European countries are continuing to slash the VAT on services performed in the tourist industry to try to rescue their respective economies which have been enfeebled by the ongoing coronavirus pandemic. Croatia, for whom VAT has always been a burning issue, is unsurprisingly continuing to hold off…
As Poslovni Dnevnik writes on the 15th of July, 2020, in order to at least temporarily help the tourism sector out, which is among the most devastated by the pandemic, many European countries, including Croatia’s own tourism competitors, have decided to temporarily slash VAT on tourism services.
As HOTREC, the European Association of Hotels, Restaurants and Catering Facilities, announced, eleven European countries have decided to go ahead with this very welcome measure so far, among which there is no sign of Croatia, which doesn’t come as much of a shock, but Croatia’s tourist competitors, Greece and Turkey, are on the list.
Thus, for the period from April the 1st to November the 30th, 2020, Turkey decided that the VAT in the hotel segment will fall from the already low eight percent to a mere one percent, which is also the lowest VAT in any tourist segment in Europe, according to Novac.hr.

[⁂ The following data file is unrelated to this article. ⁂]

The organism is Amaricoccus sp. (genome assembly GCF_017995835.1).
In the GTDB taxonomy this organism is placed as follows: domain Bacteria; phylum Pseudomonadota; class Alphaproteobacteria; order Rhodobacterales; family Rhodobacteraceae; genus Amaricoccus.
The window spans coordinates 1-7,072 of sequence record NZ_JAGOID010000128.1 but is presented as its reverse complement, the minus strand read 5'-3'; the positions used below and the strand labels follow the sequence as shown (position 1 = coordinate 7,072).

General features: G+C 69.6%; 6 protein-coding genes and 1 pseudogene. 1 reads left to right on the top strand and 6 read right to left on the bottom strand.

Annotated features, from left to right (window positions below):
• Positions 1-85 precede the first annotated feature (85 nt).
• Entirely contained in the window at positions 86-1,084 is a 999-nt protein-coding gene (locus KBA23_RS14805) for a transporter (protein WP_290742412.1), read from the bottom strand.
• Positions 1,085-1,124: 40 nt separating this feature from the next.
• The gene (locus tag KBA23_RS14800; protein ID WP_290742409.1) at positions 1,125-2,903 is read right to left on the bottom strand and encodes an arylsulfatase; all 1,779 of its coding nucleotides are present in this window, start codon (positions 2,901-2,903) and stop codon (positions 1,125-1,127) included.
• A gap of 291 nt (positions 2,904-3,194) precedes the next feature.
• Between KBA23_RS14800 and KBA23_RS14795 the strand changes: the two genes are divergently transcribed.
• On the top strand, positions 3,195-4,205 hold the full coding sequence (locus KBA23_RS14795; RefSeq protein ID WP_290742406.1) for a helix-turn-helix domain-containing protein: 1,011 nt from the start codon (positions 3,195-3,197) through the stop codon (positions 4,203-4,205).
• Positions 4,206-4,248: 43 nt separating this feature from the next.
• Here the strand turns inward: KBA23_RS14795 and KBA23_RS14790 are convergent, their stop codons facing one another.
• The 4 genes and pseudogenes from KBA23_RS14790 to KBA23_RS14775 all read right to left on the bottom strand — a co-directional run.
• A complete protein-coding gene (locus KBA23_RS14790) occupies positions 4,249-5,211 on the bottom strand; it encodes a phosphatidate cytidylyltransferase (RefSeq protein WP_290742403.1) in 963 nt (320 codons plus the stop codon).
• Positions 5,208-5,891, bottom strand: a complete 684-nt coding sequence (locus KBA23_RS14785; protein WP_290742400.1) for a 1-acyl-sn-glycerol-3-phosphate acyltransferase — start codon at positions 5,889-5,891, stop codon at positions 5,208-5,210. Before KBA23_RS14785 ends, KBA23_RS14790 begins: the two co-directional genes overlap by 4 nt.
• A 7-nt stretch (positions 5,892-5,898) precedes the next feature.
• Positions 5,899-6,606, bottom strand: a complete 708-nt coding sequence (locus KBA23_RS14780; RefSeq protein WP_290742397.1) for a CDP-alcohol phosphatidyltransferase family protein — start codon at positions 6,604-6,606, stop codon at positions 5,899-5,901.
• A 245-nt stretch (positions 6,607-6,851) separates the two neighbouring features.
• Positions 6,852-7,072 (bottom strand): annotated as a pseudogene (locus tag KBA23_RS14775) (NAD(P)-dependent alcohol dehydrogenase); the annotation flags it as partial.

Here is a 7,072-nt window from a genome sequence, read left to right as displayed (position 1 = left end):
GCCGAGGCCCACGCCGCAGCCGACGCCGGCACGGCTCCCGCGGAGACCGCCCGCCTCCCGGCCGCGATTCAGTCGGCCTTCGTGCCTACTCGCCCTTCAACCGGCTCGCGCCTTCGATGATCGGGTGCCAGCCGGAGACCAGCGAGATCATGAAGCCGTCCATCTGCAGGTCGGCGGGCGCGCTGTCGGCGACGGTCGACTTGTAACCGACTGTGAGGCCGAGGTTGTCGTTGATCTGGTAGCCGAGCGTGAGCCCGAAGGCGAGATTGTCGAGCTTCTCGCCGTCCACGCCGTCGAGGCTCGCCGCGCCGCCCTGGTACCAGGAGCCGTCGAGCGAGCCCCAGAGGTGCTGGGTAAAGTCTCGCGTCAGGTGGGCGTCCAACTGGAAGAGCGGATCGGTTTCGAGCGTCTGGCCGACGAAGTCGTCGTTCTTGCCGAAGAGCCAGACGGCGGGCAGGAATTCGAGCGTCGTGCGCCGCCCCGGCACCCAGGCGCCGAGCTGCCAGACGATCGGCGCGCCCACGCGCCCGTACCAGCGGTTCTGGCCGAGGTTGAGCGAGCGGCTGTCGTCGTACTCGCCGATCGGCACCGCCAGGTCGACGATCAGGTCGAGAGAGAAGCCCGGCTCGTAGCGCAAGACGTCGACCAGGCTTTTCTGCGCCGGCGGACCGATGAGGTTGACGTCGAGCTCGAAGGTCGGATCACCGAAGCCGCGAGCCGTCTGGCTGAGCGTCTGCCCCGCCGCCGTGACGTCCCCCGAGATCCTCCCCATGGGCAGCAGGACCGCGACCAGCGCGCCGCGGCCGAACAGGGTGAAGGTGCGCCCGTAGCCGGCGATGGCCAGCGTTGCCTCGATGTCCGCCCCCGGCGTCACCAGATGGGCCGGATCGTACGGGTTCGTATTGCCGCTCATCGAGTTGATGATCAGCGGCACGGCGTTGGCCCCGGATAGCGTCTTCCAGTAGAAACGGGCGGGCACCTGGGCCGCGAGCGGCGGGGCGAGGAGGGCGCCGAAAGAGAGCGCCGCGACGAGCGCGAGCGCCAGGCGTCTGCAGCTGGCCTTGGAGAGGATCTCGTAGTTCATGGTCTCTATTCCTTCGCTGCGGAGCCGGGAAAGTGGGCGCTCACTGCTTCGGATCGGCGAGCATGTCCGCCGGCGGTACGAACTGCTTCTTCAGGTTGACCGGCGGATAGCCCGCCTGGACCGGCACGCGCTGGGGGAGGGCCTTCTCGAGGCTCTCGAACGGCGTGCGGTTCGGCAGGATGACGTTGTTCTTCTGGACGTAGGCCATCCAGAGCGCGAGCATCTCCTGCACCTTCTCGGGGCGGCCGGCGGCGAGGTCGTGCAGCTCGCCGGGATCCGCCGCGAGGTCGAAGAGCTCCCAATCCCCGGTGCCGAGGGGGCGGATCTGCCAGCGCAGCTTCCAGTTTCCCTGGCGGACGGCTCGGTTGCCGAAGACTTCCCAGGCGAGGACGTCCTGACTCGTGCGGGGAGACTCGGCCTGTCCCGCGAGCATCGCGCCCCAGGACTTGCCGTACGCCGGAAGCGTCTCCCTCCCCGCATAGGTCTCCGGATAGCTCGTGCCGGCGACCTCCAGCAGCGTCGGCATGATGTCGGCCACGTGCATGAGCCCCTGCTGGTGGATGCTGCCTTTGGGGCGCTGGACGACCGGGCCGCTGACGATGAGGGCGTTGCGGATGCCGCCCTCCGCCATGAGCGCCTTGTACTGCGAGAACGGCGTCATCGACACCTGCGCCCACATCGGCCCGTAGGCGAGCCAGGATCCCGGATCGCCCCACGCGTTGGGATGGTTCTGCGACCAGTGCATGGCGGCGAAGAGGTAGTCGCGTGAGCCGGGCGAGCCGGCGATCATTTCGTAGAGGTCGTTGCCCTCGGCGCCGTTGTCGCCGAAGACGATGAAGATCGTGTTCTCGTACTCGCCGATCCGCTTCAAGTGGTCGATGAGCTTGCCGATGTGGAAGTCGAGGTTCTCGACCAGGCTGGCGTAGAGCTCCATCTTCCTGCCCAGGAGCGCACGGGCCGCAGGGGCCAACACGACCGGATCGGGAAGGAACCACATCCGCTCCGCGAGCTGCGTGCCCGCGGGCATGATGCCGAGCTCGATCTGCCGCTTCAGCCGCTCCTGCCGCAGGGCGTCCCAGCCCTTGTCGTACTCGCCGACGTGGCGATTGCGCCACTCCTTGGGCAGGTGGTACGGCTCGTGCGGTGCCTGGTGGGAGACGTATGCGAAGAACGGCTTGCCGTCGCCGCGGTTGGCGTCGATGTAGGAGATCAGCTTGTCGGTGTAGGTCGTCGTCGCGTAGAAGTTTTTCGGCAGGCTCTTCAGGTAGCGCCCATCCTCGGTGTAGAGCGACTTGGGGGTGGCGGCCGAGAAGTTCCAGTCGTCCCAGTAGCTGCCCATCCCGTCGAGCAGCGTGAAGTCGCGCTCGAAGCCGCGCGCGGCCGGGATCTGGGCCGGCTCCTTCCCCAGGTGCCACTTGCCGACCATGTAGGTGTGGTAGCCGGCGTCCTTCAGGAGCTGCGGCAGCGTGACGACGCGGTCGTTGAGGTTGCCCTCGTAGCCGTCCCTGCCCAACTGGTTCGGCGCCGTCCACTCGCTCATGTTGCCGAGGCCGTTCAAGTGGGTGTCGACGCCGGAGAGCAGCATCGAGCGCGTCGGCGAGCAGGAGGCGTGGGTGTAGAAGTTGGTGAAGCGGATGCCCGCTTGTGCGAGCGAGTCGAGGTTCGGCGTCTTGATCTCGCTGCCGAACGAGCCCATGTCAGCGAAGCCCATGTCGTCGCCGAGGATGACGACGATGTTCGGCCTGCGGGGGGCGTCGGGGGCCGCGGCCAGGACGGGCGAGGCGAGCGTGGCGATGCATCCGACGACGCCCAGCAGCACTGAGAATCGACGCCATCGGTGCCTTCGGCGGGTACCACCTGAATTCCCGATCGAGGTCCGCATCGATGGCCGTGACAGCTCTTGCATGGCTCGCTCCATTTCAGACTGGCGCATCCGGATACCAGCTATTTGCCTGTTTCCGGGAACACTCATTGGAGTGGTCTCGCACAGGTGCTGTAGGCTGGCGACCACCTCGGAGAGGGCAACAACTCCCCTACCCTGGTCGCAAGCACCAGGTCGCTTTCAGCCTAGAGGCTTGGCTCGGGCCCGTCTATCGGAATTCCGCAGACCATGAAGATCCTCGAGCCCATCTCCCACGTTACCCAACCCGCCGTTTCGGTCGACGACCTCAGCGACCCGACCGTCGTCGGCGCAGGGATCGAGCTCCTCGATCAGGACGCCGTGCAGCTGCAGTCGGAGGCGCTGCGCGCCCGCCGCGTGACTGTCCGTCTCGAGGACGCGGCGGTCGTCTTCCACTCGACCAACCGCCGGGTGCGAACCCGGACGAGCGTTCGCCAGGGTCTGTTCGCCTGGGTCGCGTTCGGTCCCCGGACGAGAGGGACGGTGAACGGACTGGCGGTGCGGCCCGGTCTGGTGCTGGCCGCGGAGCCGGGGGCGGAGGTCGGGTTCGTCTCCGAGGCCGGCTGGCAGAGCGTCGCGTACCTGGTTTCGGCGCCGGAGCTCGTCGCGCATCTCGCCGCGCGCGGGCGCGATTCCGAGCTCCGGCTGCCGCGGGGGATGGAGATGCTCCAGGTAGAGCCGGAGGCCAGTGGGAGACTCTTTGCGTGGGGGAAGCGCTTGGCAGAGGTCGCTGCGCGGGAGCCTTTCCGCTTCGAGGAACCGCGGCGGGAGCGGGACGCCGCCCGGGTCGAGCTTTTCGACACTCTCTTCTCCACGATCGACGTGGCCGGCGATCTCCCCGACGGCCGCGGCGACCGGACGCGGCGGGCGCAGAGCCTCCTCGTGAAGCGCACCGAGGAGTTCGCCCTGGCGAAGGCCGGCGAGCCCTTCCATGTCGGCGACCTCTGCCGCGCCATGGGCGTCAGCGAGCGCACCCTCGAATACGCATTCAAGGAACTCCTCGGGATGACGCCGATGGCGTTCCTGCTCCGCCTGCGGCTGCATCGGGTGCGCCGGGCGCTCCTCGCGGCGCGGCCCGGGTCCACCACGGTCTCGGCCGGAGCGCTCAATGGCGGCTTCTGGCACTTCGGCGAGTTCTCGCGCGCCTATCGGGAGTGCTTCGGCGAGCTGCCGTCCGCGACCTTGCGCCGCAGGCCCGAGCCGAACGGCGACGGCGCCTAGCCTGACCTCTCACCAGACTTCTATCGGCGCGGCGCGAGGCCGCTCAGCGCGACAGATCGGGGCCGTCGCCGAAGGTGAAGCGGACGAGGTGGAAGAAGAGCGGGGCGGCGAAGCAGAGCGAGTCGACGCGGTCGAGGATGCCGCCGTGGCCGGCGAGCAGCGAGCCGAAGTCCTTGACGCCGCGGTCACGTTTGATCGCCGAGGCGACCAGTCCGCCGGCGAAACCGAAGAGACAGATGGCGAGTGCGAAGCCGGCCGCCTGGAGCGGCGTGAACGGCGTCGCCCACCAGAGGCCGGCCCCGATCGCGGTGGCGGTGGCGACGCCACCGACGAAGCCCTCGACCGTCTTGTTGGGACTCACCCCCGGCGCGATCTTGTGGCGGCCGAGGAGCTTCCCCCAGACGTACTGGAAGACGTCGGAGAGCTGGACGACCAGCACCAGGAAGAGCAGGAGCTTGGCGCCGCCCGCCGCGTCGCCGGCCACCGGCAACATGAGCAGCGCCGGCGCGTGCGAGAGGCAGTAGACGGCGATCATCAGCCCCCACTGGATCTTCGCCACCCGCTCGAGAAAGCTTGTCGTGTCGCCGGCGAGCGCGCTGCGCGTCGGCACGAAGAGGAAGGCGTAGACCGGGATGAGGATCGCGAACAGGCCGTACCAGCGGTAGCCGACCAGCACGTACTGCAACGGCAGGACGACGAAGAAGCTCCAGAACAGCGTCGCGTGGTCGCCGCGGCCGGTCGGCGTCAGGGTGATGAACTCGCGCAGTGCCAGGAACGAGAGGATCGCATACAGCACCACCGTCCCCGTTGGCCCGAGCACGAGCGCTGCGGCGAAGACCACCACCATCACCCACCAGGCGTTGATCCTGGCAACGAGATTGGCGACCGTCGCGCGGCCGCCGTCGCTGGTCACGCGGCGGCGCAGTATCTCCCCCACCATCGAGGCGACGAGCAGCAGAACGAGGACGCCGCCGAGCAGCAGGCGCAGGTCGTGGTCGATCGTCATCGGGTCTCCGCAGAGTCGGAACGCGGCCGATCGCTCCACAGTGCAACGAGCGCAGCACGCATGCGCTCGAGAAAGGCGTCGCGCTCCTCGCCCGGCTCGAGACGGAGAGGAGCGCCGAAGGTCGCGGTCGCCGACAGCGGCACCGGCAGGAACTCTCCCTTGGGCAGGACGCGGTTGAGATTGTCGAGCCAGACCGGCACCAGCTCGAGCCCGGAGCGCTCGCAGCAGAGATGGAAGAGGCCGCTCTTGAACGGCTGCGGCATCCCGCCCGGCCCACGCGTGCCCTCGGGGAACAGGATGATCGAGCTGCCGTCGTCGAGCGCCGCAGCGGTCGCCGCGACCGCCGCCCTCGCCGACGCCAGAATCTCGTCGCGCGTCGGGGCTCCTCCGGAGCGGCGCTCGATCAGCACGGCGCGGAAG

The Greeks, on the other hand, decided to reduce the cost in the segment of serving soft drinks from 24 percent to 13 percent, and for hospitality, from 13 percent to just five percent.
Here in Croatia, tourism is currently taxed at two rates – 25 and 13 percent, of which this reduced rate was introduced only very recently, exclusively for the segment of preparation and serving of dishes and desserts outside of restaurants.
”When it comes to VAT, some progress has been made recently, but we still have one of the highest VAT rates for tourism, especially when compared to our competitors. Reducing VAT rates is a prerequisite for raising competitiveness in normal circumstances, and in these circumstances where the world is subject to a pandemic, VAT is a matter of survival,” said Veljko Ostojic, director of the Croatian Tourism Association, urging the government to follow suit and consider doing the same as the likes of Greece and Turkey to help the sector.
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